Back in 1953, a nine-year old black girl named Linda Brown was prevented from enrolling in an all-white elementary school in Topeka, Kansas. The Brown family sued the Topeka Board of Education, and over 60 years ago, the U.S. Supreme Court handed out its decision in the historic Brown v. Board of Education case. Chief Justice Earl Warren penned these famous words; "In the field of public education, the doctrine of 'separate but equal' has no place." The eight justices did not set a timeline for desegregation, but neither did they envision that over the years it would still be the norm in many school across America.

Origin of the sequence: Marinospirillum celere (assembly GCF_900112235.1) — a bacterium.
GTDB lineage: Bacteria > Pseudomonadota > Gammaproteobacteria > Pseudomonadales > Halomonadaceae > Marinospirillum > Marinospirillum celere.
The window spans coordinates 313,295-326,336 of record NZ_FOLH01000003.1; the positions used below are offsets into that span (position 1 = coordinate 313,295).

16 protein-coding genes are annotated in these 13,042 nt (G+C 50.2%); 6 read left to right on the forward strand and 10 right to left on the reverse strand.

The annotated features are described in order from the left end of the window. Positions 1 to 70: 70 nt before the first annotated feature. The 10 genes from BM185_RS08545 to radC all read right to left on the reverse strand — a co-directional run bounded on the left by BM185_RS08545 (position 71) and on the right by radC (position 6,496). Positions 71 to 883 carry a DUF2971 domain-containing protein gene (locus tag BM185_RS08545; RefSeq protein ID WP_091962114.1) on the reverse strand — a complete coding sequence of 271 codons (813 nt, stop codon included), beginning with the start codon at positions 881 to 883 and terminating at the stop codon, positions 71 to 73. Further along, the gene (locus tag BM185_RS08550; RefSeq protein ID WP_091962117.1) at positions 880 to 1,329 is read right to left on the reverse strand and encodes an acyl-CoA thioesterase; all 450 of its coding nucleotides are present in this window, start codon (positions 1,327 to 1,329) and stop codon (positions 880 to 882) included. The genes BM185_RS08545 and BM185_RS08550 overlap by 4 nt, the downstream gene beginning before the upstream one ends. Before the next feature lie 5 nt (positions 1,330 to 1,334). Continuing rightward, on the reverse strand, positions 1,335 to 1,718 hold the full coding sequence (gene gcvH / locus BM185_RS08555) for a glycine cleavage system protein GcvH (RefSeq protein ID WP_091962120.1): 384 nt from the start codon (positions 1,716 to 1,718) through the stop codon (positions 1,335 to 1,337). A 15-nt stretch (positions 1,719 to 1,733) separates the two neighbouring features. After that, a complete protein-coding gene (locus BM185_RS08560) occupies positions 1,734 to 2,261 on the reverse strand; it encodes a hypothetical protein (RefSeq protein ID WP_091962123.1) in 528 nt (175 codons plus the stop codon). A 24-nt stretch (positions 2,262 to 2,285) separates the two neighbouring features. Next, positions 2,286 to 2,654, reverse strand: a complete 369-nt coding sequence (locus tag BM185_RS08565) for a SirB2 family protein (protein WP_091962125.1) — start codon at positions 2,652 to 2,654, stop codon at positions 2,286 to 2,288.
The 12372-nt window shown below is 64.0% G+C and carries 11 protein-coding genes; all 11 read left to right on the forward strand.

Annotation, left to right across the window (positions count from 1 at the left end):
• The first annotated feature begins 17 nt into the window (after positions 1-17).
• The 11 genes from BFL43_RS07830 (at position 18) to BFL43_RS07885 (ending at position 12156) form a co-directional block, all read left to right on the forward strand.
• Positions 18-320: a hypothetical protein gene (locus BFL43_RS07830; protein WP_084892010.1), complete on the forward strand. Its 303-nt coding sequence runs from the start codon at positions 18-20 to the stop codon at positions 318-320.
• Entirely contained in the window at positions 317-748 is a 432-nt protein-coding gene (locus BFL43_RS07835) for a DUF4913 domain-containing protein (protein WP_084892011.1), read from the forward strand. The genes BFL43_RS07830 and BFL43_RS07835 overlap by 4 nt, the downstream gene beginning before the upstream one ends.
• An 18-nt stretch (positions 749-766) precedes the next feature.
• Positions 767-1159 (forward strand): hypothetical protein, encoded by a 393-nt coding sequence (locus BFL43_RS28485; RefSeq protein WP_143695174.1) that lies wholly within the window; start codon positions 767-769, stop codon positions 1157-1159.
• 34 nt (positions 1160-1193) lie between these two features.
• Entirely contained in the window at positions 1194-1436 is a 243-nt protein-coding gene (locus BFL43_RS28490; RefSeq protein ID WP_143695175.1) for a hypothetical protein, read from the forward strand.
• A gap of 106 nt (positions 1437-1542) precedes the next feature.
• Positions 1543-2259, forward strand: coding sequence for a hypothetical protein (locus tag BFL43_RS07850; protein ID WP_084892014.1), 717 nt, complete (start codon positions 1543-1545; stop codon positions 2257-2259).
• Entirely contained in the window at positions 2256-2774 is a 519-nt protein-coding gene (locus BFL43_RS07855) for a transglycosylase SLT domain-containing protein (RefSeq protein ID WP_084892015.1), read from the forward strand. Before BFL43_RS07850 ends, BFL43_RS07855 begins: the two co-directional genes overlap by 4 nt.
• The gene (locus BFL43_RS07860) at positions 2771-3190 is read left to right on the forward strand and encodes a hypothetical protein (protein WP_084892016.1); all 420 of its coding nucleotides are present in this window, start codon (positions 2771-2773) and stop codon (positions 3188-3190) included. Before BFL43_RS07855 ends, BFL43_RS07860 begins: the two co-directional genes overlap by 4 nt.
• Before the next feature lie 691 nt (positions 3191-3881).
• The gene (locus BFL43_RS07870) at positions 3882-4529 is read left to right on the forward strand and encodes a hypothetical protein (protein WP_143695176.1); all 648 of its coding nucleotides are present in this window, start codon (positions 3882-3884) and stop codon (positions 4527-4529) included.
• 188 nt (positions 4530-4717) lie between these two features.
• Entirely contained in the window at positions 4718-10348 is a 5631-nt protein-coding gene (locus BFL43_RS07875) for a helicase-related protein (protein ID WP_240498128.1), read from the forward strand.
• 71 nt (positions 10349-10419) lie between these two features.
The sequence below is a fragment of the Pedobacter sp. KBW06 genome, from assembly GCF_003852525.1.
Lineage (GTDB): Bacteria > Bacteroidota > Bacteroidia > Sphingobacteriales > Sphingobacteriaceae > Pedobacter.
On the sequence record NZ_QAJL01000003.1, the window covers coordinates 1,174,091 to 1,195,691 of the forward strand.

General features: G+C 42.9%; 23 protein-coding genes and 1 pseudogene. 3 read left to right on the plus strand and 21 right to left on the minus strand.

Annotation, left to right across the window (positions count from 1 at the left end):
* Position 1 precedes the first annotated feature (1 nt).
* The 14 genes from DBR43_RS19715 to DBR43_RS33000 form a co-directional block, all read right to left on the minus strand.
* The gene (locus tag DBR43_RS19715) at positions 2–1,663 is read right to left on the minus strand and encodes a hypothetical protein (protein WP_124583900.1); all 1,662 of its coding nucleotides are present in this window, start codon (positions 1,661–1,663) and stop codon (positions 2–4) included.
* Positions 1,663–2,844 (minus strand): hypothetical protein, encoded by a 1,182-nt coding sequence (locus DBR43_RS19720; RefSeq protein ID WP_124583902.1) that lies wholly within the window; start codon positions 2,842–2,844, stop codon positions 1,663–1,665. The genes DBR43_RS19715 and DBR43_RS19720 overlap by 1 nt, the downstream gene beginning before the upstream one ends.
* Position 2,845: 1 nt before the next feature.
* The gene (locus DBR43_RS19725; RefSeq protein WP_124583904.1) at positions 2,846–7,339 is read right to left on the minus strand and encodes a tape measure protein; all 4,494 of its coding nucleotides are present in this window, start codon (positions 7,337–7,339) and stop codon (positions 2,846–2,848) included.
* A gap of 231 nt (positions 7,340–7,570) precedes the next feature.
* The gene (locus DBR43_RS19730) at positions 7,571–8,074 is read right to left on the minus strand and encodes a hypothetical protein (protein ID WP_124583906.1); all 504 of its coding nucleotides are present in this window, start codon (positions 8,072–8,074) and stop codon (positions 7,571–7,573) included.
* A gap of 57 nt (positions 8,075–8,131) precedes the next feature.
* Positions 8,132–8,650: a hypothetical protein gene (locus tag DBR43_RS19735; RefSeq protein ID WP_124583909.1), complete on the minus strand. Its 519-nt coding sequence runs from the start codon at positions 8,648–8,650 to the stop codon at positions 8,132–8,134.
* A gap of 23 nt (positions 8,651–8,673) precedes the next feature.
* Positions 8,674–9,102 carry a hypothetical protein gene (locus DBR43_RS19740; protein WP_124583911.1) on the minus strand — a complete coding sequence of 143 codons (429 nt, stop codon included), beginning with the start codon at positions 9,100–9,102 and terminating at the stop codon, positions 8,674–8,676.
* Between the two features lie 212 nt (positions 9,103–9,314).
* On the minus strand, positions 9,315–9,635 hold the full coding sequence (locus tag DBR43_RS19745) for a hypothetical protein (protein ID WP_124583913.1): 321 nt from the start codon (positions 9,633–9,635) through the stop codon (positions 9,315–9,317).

Information released from the U.S. Department of Education's Office for Civil Rights revealed that one-fourth of the schools with majority Black and Latino enrollments do not offer Algebra II, and one-third of those schools don't offer chemistry. Black and Latino students make up some 40 percent of the population at schools that offer gifted programs, students from these backgrounds are only approximately 26 percent of the gifted enrollment.

These statistics are only the tip of the iceberg regarding racial inequality in the schools. There should be serious consideration as to why the country has turned away from the goal of Brown v. Board of Education and embraced deepening polarization and inequality in the schools.